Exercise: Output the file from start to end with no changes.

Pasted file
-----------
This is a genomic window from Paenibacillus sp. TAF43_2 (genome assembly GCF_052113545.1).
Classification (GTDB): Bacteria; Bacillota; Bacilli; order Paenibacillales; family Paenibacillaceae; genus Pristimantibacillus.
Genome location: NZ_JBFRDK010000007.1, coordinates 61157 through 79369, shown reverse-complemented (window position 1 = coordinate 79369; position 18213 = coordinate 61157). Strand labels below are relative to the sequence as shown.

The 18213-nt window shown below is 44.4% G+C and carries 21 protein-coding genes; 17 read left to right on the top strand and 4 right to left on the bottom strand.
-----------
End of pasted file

This is a genomic window from Paenibacillus sp. TAF43_2 (genome assembly GCF_052113545.1).
Classification (GTDB): Bacteria; Bacillota; Bacilli; order Paenibacillales; family Paenibacillaceae; genus Pristimantibacillus.
Genome location: NZ_JBFRDK010000007.1, coordinates 61157 through 79369, shown reverse-complemented (window position 1 = coordinate 79369; position 18213 = coordinate 61157). Strand labels below are relative to the sequence as shown.

The 18213-nt window shown below is 44.4% G+C and carries 21 protein-coding genes; 17 read left to right on the top strand and 4 right to left on the bottom strand.